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Corrupt America

If firm leadership from the top is so critical to reform, is it even possible for a democracy that has grown systemically corrupt to change course?
The United States has become a testing ground for that question. The country’s slide into a kind of genteel kleptocracy began many years ago, arguably in the 1980s, when deregulation fever hit. The lobbying profession exploded, and industries began writing legislation affecting their sectors; public services such as incarceration and war fighting were privatized; the brakes on money in politics were released; and presidents began filling top regulatory positions with bankers. An economy of transactional exchanges took hold in Washington.
Last year was a watershed in this process. In June, the Supreme Court dramatically narrowed the legal definition of bribery when it overturned the corruption conviction of former Virginia Governor Bob McDonnell. Meanwhile, supporters of the Democratic presidential candidate Hillary Clinton — including many progressive advocates of campaign finance reform — could be heard defending the propriety of questionable foreign donations to the Clinton Foundation. Although Trump’s supporters may think otherwise, his victory and ascent to the White House did not represent regime change; they represented very much more of the same, with a president who has invited top corporate executives not merely to provide advice or draft legislation but also to actually join his team. Such a presidency will only cement the system rigging Trump once decried.
For Americans, as for the people of so many of the countries Rotberg discusses, the expulsion of one individual at the top will not be enough to repair the damaged republic. Americans should not fool themselves into thinking that all they must do is see Trump impeached or get out the vote for a standard Democratic or Republican alternative in 2020. The network that Trump is anchoring in Washington is exploiting a system that Americans have all allowed to evolve and from which they have averted their eyes. That network is empowered now and will prove resilient.


I am a bit skeptical of “tool kit” approaches to fixing such deep-seated problems. But if a committed reformer (or, ideally, a network of reformers) were able to capitalize on the widespread indignation at the United States’ brand of kleptocratic governance and gain power, he or she should focus less on punishing overt corruption after the fact than on establishing behavioral norms that would head off such wrongdoing before it takes place. This reform movement would bring an end to the practice of writing the rules of the political and economic games in ways that favor those who have already amassed excessive power in both domains. It would craft and enforce the rules so as to afford a dignified living to those who perform underappreciated tasks (schoolteachers, those who care for the elderly, small farmers) or who have chosen to build their lives around nonmonetary values.
A policy program to achieve that kind of change would begin with placing sharp curbs on campaign contributions and ending the anonymity that many significant political donors enjoy. Shifting to public-only financing for campaigns may seem radical, but that would be the best solution. Lobbying regulations must be tightened and fiercely enforced. Conflicts of interest must be defined more broadly. Ethical breaches must be swiftly sanctioned in a rigidly nonpartisan fashion, so as to change the incentive structure that currently rewards impropriety and not simply single out isolated offenders. Recent events have demonstrated that the gentleman’s agreement governing the ethical practices of officeholders is toothless in the face of a determined violator. Unfortunately, it is now clear that the U.S. Office of Government Ethics needs disciplinary, not just advisory, powers. In general, federal regulatory agencies must be provided with more resources and independence, not less.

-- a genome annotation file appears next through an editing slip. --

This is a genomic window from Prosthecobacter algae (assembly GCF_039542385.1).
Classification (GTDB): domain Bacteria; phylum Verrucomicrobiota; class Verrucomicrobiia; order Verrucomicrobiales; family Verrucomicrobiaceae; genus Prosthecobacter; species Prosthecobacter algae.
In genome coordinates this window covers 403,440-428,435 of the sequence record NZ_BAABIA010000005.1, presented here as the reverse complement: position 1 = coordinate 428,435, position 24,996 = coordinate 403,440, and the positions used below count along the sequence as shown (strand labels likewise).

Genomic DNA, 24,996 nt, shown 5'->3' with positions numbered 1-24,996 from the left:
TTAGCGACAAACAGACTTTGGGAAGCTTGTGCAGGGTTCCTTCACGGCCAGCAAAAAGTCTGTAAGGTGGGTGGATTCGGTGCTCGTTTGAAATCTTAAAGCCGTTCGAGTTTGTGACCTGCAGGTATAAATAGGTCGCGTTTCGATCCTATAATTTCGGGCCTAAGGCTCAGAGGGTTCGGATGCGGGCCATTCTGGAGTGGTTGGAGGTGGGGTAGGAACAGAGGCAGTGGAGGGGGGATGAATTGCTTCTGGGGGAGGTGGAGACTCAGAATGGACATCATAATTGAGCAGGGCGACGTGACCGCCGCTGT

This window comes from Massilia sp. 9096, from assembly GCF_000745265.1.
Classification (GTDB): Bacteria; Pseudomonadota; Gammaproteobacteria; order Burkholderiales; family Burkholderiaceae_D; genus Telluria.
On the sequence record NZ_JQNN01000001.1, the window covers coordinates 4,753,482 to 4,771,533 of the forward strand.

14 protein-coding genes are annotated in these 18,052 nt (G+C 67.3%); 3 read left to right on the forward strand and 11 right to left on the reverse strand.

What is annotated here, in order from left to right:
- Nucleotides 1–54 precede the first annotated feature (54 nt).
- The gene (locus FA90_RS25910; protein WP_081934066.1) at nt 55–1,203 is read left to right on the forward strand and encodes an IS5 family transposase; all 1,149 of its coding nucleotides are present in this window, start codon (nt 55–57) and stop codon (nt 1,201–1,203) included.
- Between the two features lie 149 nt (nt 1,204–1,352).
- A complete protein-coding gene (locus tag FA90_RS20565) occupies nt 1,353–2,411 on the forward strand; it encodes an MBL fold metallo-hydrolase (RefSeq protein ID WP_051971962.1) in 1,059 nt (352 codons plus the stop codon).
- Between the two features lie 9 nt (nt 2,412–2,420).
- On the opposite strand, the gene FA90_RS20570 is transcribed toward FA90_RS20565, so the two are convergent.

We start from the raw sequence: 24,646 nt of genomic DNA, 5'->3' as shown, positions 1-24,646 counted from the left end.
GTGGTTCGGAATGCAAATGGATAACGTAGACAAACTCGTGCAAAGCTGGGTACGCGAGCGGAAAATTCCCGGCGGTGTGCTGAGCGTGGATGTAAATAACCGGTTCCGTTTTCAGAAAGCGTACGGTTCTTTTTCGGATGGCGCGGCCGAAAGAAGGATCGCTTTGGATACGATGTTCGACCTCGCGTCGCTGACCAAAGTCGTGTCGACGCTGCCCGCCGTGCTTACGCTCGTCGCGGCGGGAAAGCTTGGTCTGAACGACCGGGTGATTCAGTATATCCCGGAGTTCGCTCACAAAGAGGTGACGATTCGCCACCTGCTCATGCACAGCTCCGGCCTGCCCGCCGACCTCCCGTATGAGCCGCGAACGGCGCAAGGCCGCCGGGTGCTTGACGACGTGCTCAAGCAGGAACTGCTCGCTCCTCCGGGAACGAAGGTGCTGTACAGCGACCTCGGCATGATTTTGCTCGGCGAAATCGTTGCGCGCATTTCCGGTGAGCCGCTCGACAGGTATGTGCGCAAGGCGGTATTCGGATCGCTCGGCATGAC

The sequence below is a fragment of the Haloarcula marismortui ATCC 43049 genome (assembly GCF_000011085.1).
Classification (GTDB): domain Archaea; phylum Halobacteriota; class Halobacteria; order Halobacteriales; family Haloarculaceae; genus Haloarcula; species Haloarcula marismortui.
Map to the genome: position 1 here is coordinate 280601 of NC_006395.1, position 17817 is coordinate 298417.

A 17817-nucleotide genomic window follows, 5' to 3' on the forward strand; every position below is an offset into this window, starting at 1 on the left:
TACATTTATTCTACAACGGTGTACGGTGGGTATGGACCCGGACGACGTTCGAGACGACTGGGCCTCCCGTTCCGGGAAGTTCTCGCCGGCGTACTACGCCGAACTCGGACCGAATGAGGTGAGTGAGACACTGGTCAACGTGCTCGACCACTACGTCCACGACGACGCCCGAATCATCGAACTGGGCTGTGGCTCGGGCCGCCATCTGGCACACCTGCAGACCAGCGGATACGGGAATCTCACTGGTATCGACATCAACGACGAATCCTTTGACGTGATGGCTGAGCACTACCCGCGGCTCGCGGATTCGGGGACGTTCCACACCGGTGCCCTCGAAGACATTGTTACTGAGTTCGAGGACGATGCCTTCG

But behavioral norms are not just a matter of legislation. They are a matter of culture, and those who would seek to improve the integrity of the U.S. government must address the cultural shifts that have made the slide toward American kleptocracy possible. For example, they could devise a detailed integrity pact and pressure elected officials across the political spectrum to sign it. It could include a pledge to release all tax filings and disclose all outside affiliations, to spend a certain minimum amount of time interacting with ordinary constituents, and to work for more stringent campaign finance, conflict-of-interest, and oversight legislation and enforcement. Voters could use such pledges as a base line for rating the performance of their representatives.
Most important, would-be reformers must develop an inspiring vision that elevates values other than material growth and the accumulation of money—a vision that celebrates being satisfied with having enough, for example, or the effort to repair battered people and things, or the nurturing of the beauty around us. They must seek to transform the way Americans understand and measure the success of their society.


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